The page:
STATE COLLEGE — Jordan Poole cocked his arm back and the Bryce Jordan Center crowd gasped.
The freshman guard finished the fastbreak dunk with a flush, putting Penn State forward Julian Moore on a poster and sending the Michigan men’s basketball team well on its way to a statement win, as the 17th-ranked Wolverines (12-5 Big Ten, 23-7 overall) took down a resurgent Penn State, 72-63 Wednesday night.
And just for a little effect, the always-affable Poole turned and mean-mugged the camera. It was the look of a freshman who was more than happy to ruin Senior Night in State College.
“I definitely knew the camera was right there,” Poole joked after the game.
Once again Poole lifted Michigan with a much-needed offensive spark, finishing with 13 points on 4-of-8 shooting. Once again, the Wolverines’ defense carried them to a big win. And once again, Michigan showed signs of peaking as the Big Ten and NCAA Tournament approach.
“I think (Poole is) heading in the right direction, that’s for sure, of what winning basketball really looks like,” Beilein said. “Part of that is really making simple plays. … He’s sort of learning what to do at the right times. But he’s got so much swag to him, we can teach the other stuff. He’s got so much confidence, we can teach the other stuff. We can’t teach his DNA right now.”
It wasn’t always as smooth as the charismatic freshman made it seem, though, especially offensively.
Michigan turned the ball over five times in its first eight possessions, but kept the Nittany Lions (9-8, 19-11) largely in check on the other end thanks to strong post defense. Penn State seemed content letting redshirt sophomore wing Charles Matthews, who finished the game with zero points and three turnovers, attack off the dribble. That plan was effective early on, prompting Beilein to turn to freshman guard Jordan Poole and fifth-year senior forward Duncan Robinson to spark the offense.
Both responded emphatically.
First, Robinson dotted a 3-pointer in the face of his defender. Then he cut on the baseline, catching a laser pass and laying it in. Two possessions later, he pump-faked his defender and pulled up for a smooth, mid-range jumper.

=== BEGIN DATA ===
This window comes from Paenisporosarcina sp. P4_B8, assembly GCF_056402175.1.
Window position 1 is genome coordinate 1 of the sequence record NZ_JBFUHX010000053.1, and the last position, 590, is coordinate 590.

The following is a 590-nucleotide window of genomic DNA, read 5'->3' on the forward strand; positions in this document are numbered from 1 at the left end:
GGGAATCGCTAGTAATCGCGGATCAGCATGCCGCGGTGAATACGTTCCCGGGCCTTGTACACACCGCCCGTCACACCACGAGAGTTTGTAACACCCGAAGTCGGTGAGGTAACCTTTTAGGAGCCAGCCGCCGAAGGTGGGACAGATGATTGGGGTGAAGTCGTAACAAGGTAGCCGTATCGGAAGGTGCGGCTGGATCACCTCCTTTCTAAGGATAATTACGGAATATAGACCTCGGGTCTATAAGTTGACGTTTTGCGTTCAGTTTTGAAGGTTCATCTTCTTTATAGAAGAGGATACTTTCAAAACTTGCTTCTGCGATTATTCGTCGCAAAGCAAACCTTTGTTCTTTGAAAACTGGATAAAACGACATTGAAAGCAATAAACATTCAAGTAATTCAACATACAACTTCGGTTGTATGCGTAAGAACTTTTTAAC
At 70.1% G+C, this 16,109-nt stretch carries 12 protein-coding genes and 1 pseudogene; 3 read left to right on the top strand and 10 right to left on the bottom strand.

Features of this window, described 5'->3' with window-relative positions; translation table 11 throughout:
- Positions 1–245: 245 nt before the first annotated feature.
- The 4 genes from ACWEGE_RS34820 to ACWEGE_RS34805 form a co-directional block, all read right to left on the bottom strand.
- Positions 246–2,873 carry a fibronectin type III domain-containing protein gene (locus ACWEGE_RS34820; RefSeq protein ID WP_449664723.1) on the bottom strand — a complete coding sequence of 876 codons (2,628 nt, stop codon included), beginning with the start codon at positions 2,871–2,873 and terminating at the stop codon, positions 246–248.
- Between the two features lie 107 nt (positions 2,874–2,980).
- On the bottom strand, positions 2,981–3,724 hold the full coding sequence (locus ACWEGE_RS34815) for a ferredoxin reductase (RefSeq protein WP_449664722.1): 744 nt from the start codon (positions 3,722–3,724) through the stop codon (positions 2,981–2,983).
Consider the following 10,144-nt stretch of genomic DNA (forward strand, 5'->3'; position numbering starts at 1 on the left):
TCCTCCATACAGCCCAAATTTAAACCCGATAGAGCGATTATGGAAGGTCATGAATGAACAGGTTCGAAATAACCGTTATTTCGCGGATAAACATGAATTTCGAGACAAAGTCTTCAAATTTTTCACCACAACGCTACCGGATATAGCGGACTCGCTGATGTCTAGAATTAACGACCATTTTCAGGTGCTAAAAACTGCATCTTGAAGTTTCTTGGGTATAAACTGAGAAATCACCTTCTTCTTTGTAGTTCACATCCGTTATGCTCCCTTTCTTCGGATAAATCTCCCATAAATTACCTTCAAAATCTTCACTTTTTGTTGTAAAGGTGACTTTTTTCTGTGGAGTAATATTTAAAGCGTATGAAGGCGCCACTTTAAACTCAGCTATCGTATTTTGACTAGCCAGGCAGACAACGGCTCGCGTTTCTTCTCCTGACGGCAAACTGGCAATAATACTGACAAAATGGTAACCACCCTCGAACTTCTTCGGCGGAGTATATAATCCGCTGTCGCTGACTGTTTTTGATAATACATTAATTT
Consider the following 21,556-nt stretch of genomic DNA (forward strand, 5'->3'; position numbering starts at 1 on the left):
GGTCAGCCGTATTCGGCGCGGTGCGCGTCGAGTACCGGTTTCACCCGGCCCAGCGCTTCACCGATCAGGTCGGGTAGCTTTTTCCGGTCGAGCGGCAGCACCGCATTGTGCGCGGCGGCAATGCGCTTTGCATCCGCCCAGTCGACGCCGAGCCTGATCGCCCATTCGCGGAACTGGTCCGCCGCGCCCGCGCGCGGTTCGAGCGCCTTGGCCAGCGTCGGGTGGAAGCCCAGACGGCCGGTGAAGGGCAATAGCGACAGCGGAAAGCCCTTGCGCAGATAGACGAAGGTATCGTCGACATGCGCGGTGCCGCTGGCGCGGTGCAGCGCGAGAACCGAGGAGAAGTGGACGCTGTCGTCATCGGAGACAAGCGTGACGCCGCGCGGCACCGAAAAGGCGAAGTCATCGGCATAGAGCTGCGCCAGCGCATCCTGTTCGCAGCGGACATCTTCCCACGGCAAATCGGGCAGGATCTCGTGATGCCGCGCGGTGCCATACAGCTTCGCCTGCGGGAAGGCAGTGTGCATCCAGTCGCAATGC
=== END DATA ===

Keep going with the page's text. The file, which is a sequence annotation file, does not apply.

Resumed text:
Robinson paced the Wolverines in the half, scoring 12 points of his team-high 19 points in the frame.
Poole added a 3-pointer and a lay-in to his highlight reel dunk for eight points of his own in the first half.
But the Nittany Lions wouldn’t go down without a fight. They started the second half with a jumper from star guard Tony Carr, a 3-pointer from forward Lamar Stevens and another three from Carr. The barrage continued, with 10 unanswered points in total to grad a 41-38 lead.
Carr, in particular, grabbed the reigns of the previously sputtering Penn State offense and did his part to rejuvenate it. The Big Ten scoring leader finished with 21 points on 18 shots, but ultimately couldn’t get enough support to turn the tide for good.
“We just knew what he was capable of doing. He’s a great point guard in the Big Ten,” said sophomore point guard Zavier Simpson, the man tasked with guarding Carr for the majority of Wednesday’s game. “He’s putting up great numbers and leading his team to victories. So me being the starting point guard for my team, I just wanted to come in with a defensive mindset to make it contagious. He hit some good shots, but I think, overall, we played some pretty good defense.”
From 18:36 to 13:38 of the second half, Michigan failed to score, offering grim flashbacks to road comeback losses at Northwestern and Ohio State, prompting Beilein to call timeout.
“We seemed like we were tired and didn’t want to play with the same conviction we did in the first half,” Beilein said. “I can’t tell you the timeout worked, but in the last 12 minutes we played with a lot of conviction.”
With Michigan’s back against the walls, suddenly trailing on the road and in need of a basket, junior center Moritz Wagner answered the call. With the shot clock winding down, Wagner nailed a corner three, tying the game back up. He followed that up with another crowd-silencing three two possessions later, wrestling the lead back to the Wolverines.
“Those two buckets were definitely huge,” Poole said. “Obviously we couldn’t get shots to fall. Obviously, the momentum was swinging their way. But he’s a big-time player — he’s been here making big-time shots this year and last year.
Wagner finished with 18 points and 8 rebounds.
The teams traded haymakers as the game headed towards its dawn — a Reaves three, an Abdur-Rahkman answer. A Poole three, a Carr jumper.
It was Robinson who would throw the knockout punch, blocking two key shots at the rim and nailing a transition 3-pointer to extend the lead to nine with just 1:28 left.
“I just feel a little bit more engaged when I step on the floor,” Robinson said. “These are the final minutes and games of my college career. I’m trying to make it all count.”
In the end, with the defense doing its part to hold Penn State in check, Michigan held its slim lead for the final 12:04 of the game.
And yet, with a 12th conference win in tow and just a game left in the regular season, Bryce Jordan Center wasn’t the place for macroscopic reflection on the season. That time will come.
This is a team continuing to improve at the time of year that is paramount.
“The expectation is we’re going to keep getting better,” Beilein said. “If that’s our rule of thumb, we are getting better.”